Geography plays a central role in shaping international politics and security. The importance of geography and how people interpret it was on full display for Britain, as the country debated and then voted for Brexit. Yet, the role of geography and debates over how to understand it have a much longer history for the British. For seventy-five hundred years, the British were never more than bit players at the western edge of a European stage, struggling to find a role among bigger, richer, and more sophisticated continental rivals. By 1500, however, new kinds of ships and governments had turned the European stage into an Atlantic one; with the English Channel now functioning as a barrier, England transformed the British Isles into a United Kingdom that created a worldwide empire. Since 1900, thanks to rapid globalization, Britain has been overshadowed by American, European, and―increasingly―Chinese actors. In Geography Is Destiny, Ian Morris examines 10,000 years of British history and the ways geography and how people relate to it have shaped the British story.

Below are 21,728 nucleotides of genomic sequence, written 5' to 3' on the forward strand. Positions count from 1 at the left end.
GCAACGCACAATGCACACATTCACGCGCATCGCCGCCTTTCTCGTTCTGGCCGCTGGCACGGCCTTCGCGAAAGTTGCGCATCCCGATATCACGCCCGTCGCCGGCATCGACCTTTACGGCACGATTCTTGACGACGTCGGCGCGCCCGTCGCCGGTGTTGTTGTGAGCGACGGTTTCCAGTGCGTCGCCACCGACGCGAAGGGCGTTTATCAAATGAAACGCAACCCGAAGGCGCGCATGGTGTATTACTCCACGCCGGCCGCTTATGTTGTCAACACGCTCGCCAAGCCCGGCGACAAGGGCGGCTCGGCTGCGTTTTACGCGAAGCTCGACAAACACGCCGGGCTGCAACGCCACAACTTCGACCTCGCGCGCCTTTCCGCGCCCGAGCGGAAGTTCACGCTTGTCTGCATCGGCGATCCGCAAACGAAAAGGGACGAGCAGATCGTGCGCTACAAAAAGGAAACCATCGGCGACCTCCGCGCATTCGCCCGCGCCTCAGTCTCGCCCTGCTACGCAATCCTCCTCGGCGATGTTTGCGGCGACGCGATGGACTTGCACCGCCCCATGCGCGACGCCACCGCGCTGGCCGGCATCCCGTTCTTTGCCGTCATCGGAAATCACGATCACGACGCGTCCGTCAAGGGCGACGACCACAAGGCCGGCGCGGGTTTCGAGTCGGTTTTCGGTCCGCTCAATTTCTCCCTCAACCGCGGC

To discuss his new book, Geography Is Destiny: Britain and the World: A 10,000-Year History, New America welcomes Ian Morris. Morris is the Rebecca Willard Professor of Classics and Professor in History at Stanford University. He is also the author of Why the West Rules―for Now.
Join the conversation online using #GeographyisDestiny and following @NewAmericaISP.
Author, Geography is Destiny
Professor of Classics and History, Stanford University
Peter Bergen, @PeterBergenCNN
Vice President for Global Studies and Fellows, New America
Professor of Practice, ASU